It’s been amazing to watch the average volume on CD’s progress over the years; so much so, that dynamic ranges of music today are, as Bob Katz says; as squashed as they were on the original Edison Cylinder over 100 years ago. With a desire to “make your CD louder than anyone else’s”, no matter what tricks are used, it’s at the expense of dynamic range, which to me, is integral to what can make music so, well; musical.
The bottom line is that in today’s digital world, nothing can go over 0db.
So, what mastering engineers used to do was trim off some ultra lows and/or apply compression very carefully in order to make your LP or CD “louder”, but while preserving the musicality of the dynamic range as much as possible. Now, there are any number of “limiting” and “maximizing” plug-ins that often have only two controls; Input (Limiting Amount), and Output Volume, and I’ve never heard anything more abused in the world of music than these two controls. And those are also the kinds of tools that I find so frustrating; it makes it seem as though anyone with a few plug-ins can master records, but, as Ive’ said before; few things could be further from the truth.
In essence, the “Limiting Amount” control is telling the computer how many db to raise the overall perceived volume of your music, but at the direct expense of your dynamic range by using a Brickwall Limiter. Since you can’t go over 0db, the only thing you can do is bring the loud and quiet parts of your music closer to each other, raising the overall perceived level, which makes it seem louder to our ears.
But, especially when entire albums are mastered this way, it’s actually fatiguing to the ear and the brain, and ends up being extremely unpleasant over even short periods of time. Yes, we can make your CD sound just as loud as the loudest CD anyone has ever heard here at the Playground, but honestly, your music will sound so much bigger and louder if you DON’T make the CD as loud as is possible. We never get something for nothing, and few things are more true than when mastering music.
And this is where a “secret” trick of mastering engineers often provides what is often a critical step in the mastering process: recording onto analog ½” tape. Because of the built-in soft limiting that analog tape is renown for, it’s possible to get an average of 6db more volume from a mix put to analog tape! In other words, even though the original digital master and the one re-recorded from analog tape will show the same level on a set of meters, the music from the analog tape will appear to be 6db louder.
Then, when transferring from analog tape back to digital, this is where one of my favorite pieces of audio gear comes in: The ultra-clean A/D converters on the WEISS ADC2 and their built in “soft-limiting” preamps (Crane Song’s STC-8 does something similar). I’ve done countless A/B tests of the soft limiting on the WEISS ADC2 and compared it to plug-ins such as Waves’ Ultramaximizer or the Massey L2007 when working with music in desperate need of increased volume, and the analog ½” tape and ADC2 combination, applied in the proper situations, can be unbeatable in terms of transparency and sheer volume.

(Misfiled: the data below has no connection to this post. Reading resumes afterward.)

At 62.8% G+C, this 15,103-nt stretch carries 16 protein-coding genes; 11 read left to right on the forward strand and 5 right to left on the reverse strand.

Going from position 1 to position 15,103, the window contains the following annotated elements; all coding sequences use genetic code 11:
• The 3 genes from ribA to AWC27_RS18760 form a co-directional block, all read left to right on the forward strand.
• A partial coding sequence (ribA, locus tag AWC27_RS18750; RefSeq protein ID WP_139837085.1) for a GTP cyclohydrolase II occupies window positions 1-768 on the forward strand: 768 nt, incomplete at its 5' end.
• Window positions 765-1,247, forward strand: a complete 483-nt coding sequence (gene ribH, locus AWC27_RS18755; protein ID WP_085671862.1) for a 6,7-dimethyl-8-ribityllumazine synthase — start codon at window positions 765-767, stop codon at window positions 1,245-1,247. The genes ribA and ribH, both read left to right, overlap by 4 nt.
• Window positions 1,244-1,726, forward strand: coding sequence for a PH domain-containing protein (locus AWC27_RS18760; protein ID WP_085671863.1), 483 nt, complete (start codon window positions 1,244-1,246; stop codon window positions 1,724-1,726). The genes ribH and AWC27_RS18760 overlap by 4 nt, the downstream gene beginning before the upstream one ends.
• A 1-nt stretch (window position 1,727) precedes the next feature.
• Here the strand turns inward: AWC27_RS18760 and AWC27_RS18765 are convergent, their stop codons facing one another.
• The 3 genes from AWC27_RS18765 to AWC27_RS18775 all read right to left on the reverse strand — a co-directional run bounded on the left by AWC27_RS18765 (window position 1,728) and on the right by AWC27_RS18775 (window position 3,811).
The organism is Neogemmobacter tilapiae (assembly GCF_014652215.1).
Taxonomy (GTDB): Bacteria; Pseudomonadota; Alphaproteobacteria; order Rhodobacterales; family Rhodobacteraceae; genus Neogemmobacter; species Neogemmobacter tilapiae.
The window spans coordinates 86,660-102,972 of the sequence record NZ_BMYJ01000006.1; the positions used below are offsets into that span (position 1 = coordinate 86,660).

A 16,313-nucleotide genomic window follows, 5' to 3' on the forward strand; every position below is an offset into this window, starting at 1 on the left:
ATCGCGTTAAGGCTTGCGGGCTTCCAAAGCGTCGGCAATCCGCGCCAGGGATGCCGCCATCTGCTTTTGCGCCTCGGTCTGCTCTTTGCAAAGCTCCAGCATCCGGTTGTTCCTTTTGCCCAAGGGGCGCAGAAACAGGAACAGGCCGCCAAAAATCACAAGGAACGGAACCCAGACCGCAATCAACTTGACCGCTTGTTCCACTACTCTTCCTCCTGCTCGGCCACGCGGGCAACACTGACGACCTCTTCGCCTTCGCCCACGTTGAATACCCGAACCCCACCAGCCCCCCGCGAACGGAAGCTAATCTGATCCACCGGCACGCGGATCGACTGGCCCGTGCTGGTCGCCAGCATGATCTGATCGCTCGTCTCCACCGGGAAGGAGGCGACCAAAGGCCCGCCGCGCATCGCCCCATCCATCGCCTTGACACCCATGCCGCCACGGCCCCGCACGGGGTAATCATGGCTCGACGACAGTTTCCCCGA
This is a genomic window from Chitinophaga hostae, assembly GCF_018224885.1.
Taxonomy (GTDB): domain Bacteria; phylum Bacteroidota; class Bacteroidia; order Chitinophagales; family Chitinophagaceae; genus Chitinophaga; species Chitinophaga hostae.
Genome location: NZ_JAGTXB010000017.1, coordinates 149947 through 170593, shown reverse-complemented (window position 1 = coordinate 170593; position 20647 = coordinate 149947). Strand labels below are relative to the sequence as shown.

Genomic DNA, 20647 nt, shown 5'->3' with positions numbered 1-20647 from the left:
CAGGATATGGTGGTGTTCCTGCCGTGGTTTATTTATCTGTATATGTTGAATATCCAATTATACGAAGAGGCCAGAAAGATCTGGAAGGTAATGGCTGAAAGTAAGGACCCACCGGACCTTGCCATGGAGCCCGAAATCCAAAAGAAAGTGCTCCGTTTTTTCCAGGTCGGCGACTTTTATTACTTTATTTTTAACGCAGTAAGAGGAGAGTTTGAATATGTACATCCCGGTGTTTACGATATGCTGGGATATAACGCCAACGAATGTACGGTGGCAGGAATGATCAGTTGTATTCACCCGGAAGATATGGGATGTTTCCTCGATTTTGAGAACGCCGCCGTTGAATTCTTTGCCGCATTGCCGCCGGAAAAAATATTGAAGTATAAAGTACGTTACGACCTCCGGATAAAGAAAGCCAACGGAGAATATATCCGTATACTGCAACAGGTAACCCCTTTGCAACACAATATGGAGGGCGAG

The McDSP Analog Channel mixed with the Massey L2007 can often do a good job of mimicking the analog take and re-converting to digital when staying in the digital realm, but that’s the only combination of plug-ins that get me what I’m looking for.
So, as we try to stress in multiple places in the Mastering Blog, remember these two critical details when mixing down your music:
1. Never let the Master Fader go into the red, especially if you’re recording in 24-bit. And preferably, don’t let the level raise to any more than -3db at any point in the mix. Many people believe that you need to use as many of the “24-bits” as you can, but the truth is that with 24-bit recording, you can lower the volume by 48db before it matches the Signal to Noise Ratio of a 16-bit recording. And, cranking the level in whatever system you’re using can actually be detrimental to the sound, because many converters can’t handle 0db without introducing artifacts and distortion that become vividly apparent when getting to the mastering house. Remember, you want the cleanest and most transparent sounding mix you can get, so leave any volume adjustments to the mastering engineer and the devices and techniques specifically designed for this exact thing.
2. Never ever “Normalize” your tracks, especially if it’s the entire mix. Not only are you introducing further processing into your mix, but you are inviting quantization errors and digital artifacts. Again, even if we receive mixes that only peak at -10db, 9 times out of 10, it will end up sounding better than mixes that reached 0db or hit the “red” once or twice during mixdown.
Remember, worrying about Noise Floors was a factor in analog, but now with digital, there is no tape hiss and the Noise Floors of A/D and D/A converters of high quality gear is way below that of any of the amps, mics, effects, room noise, and preamps that you used to record your material in the first place.